Putting Harveys right at the very heart of Halifax

Tracy Harvey at the Piece Hall, Halifax.
Tracy Harvey at the Piece Hall, Halifax.

Halifax has often been accused of hiding its light under a bushel, but you’ll only ever hear department store boss Tracy Harvey shouting its virtues from the rooftop.

When plans for the Piece Hall were in their early stages Tracy Harvey instinctively knew her store had to have a presence.

“Right from day one we were there showing interest. At that stage they were not signing anyone but I’m pleased to say when the time came we were invited to take space,” she says.

The move signalled a new departure for Harveys - one of Halifax’s oldest and best known retailers - one which was designed to help protect its unique status as an independent in a world where so many similar family businesses have ceased trading.

“We are Halifax through and through. We knew the Piece Hall would be important commercially and for the whole town’s future,” says Tracy who is married with a young son and who has been managing director of the Commercial Street store since 2004.

“I’ll be honest and say we wanted to be there so we could let people know we are in the town centre too.

“So far we have traded very strongly in the Piece Hall and it has benefited the main store,” she said.

Harveys Gifts and Home is two units on the first floor of the Piece Hall and is its first satellite shop.

“We could not have wished for a better start for us as a business and Halifax as a town. On the first day we could barely cope. We knew something special was happening.

“Some people have said ‘why open it when it’s only half full?’. No, it’s not full, but the quality of the businesses in there shows the potential there is. Everything is being run extremely well.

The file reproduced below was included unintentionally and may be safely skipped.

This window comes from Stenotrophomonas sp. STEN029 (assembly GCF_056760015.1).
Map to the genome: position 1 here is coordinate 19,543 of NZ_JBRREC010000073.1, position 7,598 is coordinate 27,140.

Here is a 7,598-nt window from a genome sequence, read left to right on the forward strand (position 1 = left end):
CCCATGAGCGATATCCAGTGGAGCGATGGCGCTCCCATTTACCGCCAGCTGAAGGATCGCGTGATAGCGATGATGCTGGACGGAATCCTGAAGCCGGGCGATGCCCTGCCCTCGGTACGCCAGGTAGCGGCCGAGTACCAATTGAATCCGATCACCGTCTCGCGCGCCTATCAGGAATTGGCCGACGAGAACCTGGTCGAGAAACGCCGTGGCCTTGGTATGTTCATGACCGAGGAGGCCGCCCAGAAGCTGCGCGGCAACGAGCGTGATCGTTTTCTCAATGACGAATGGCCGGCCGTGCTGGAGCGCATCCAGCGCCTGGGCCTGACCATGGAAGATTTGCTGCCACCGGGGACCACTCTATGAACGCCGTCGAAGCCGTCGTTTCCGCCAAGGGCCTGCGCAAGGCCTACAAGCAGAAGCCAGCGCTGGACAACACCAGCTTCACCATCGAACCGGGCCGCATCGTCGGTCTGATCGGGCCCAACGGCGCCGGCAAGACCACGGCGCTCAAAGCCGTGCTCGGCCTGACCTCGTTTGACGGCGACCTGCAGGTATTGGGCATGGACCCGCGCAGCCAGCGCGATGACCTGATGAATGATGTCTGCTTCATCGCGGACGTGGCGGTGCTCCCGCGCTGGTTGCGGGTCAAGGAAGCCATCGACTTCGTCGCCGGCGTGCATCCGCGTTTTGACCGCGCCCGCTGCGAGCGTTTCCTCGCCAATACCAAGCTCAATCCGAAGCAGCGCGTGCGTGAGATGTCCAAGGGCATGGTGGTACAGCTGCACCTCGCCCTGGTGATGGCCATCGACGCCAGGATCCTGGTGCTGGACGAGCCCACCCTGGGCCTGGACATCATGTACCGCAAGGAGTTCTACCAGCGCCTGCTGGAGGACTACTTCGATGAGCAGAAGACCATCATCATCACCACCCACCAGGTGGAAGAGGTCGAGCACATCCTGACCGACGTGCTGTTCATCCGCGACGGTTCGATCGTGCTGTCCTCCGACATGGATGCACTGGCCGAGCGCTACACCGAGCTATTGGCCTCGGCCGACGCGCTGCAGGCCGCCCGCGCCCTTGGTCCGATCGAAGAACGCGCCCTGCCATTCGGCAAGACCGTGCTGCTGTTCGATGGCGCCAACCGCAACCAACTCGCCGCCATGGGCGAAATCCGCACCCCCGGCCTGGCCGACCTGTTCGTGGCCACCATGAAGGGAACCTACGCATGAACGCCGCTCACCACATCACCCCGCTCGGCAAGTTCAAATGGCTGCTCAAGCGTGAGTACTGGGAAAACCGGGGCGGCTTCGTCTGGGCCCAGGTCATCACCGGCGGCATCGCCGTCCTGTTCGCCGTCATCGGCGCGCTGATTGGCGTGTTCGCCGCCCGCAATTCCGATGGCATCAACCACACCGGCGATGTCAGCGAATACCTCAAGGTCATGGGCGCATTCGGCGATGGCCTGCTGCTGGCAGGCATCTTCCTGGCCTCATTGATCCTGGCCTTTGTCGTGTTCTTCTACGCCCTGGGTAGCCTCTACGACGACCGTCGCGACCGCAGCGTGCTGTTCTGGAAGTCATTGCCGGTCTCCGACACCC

That place will be full in less than 12 months,” she says.

“We deserve this as a town and if we can’t make something of the second most important building in Yorkshire (according to English Heritage York Minster is the first), then that would be a poor show. Nobody else in the world has got a Piece Hall, only Halifax! We are on the cusp of something really big,” she said.

Tracy is the fourth generation of her family to run the business, taking over as MD from her father Roger.

Harveys began in 1926 in Dewsbury before expanding to Harrogate, Wakefield and in 1951, Halifax.

The untimely death at just 50 of Roger’s father Ian had far reaching effects.

The family was forced to let all the stores go except Halifax - which had the greatest potential for expansion - to pay his death duties. Roger, who was just 21, was thrust into the frontline to run the business with his mother.

Since then Harveys has taken over five other retail spaces to occupy the area it enjoys now. The store like the town has faced tough times, but its mantra of offering a good, personal service has seen it survive both the expansion of out of town malls and the internet shopping revolution.

The business has deliberately not got involved in online shopping prefering instead to offer a quality personal service and an enjoyable experience on the premises.